WASHINGTON — In this election, we’re not having an argument that pits capitalism against socialism. We are trying to decide what kind of capitalism we want. It is a debate as American as Alexander Hamilton, Andrew Jackson, and Henry Clay — which is to say that we have always done this. In light of the rise of inequality and the financial mess we just went through, it’s a discussion we very much need to have now.
The back-and-forth about Bain Capital, Mitt Romney’s old company, is part of something larger. So is the inquest into the implications of multibillion-dollar trading losses at JPMorgan Chase. Capitalism can produce wonders. It is also capable of self-destruction, and it can leave a lot of wounded people behind. The trick is to get the most out of what capitalism does well, while containing or preventing the problems it can cause.
To describe this grand debate is not to deny that President Obama’s campaign has some, shall we say, narrower motives in going after Bain. Obama’s lieutenants need to undermine Romney’s claim that his experience in the private equity business makes him just the guy to get our economy back on track.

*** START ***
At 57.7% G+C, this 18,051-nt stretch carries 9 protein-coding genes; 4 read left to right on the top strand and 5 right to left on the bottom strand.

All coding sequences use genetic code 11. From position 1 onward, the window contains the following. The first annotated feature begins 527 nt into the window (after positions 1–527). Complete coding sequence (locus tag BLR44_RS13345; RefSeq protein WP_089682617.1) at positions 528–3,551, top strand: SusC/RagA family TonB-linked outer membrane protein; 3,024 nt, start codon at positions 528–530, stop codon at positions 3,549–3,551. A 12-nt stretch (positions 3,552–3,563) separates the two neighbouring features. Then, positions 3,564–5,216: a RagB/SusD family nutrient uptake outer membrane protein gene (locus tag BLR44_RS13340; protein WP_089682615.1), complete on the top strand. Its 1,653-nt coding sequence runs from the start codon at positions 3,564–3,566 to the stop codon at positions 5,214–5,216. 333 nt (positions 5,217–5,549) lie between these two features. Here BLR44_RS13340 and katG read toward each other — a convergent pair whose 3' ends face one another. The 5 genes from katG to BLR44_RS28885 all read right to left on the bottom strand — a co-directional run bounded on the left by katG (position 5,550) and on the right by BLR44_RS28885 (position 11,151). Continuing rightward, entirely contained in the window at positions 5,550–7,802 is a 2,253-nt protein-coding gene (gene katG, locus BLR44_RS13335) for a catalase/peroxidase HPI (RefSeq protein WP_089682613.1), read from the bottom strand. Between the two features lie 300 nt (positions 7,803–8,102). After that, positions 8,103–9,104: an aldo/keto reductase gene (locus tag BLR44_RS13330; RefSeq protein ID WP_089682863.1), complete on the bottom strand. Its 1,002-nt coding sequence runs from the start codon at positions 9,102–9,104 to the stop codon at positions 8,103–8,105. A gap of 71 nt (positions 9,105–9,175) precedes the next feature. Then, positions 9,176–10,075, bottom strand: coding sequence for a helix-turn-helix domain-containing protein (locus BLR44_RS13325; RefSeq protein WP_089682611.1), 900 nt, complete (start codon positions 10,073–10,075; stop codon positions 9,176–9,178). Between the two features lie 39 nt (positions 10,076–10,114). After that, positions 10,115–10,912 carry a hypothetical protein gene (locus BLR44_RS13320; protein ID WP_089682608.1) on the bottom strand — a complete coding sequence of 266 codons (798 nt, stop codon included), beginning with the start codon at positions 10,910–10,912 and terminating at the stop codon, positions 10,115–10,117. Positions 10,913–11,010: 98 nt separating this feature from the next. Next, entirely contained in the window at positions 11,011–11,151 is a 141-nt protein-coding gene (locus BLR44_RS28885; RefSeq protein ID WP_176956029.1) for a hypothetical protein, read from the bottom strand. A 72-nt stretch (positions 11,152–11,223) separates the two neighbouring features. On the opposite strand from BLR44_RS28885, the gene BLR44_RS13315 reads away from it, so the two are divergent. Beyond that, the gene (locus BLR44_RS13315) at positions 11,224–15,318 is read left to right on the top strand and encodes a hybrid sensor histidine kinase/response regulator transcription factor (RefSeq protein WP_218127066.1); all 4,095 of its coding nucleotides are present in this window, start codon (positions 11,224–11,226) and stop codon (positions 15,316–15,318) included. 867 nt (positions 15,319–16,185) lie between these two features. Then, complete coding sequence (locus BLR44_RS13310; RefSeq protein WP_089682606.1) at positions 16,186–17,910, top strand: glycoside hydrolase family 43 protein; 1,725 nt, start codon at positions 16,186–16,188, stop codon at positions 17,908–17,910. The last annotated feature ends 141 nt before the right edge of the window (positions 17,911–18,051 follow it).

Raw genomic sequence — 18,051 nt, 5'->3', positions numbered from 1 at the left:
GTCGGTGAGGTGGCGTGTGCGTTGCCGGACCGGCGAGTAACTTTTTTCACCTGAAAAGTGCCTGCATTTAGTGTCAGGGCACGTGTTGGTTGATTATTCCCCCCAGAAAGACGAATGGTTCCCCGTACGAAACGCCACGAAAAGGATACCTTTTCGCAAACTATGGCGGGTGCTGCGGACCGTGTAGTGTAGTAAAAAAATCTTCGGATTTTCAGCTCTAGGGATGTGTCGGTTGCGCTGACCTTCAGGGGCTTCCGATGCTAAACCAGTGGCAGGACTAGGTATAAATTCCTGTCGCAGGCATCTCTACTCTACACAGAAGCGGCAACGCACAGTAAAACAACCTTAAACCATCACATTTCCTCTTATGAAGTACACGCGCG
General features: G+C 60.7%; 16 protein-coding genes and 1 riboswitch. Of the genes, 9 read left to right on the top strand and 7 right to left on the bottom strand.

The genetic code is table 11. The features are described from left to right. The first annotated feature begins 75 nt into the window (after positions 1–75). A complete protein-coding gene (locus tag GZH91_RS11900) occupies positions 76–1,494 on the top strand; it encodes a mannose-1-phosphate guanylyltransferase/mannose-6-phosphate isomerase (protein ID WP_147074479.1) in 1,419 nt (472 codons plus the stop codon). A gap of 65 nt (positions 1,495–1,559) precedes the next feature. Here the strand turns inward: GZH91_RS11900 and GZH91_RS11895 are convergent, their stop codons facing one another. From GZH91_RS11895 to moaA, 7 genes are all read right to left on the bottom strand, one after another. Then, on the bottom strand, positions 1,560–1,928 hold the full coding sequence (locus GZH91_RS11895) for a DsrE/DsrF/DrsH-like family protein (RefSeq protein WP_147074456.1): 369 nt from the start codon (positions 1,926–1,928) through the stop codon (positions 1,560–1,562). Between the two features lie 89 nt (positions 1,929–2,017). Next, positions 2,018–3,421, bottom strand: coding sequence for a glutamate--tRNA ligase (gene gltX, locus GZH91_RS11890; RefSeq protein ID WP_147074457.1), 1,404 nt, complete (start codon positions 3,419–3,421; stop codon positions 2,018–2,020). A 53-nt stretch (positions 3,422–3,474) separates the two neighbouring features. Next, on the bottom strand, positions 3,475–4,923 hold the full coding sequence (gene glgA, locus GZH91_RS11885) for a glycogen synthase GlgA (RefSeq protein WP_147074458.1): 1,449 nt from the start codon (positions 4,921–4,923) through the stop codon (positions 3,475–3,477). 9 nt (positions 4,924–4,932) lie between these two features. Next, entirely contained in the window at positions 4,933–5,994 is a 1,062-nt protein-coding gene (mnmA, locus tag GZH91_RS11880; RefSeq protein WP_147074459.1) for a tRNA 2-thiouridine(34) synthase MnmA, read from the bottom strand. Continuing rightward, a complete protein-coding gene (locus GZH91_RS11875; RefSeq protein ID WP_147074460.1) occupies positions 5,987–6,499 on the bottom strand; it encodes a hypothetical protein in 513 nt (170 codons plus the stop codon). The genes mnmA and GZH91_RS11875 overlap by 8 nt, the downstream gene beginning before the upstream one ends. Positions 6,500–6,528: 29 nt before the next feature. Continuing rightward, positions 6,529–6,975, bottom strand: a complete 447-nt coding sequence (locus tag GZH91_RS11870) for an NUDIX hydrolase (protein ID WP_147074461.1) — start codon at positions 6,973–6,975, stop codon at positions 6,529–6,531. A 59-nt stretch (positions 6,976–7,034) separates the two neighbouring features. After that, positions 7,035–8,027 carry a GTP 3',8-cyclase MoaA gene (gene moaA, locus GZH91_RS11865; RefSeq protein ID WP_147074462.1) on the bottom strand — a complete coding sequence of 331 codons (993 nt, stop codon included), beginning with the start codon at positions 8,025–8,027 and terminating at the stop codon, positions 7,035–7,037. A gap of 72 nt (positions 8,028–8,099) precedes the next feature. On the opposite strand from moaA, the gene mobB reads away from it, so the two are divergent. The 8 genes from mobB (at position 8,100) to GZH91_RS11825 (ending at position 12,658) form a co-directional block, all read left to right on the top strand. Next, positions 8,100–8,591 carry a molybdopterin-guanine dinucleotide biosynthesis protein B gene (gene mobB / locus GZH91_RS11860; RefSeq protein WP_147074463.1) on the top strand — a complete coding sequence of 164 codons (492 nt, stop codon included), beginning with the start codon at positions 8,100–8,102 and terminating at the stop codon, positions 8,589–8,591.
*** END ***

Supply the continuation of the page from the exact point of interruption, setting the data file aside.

The Bain conversation has already been instructive. Romney’s friends no less than his foes have had to face the fact that Bain’s purpose was never about job-creation. Its goal was to generate large returns to Bain’s partners and investors. It did that, which is why Romney is rich.
Romney wants to focus on the positive side of his business dealings that did create jobs. He wants to brag about the companies Bain helped bring to life, among them Staples, Sports Authority and Domino’s.
That’s fair enough. But having made an issue of Bain on the plus side, he also has to answer for the pain and suffering — or, as defenders of capitalism like to call it, the “creative destruction” — that some of Bain’s deals left in their wake.
This leads naturally to the question of how creative the destruction wrought by our current brand of capitalism actually is. Since the dawn of the leveraged buyout era three decades ago, many friends of capitalism have questioned whether loading companies with debt as part of these deals is good for companies and for the economy as a whole.
Does this approach cause unnecessary suffering among the employees of the companies in question and the communities that often lose plants and jobs as a result? Sucking pension and health funds dry to aggrandize investors seems less like a creative act than a betrayal of workers who made bargains with their employers in good faith.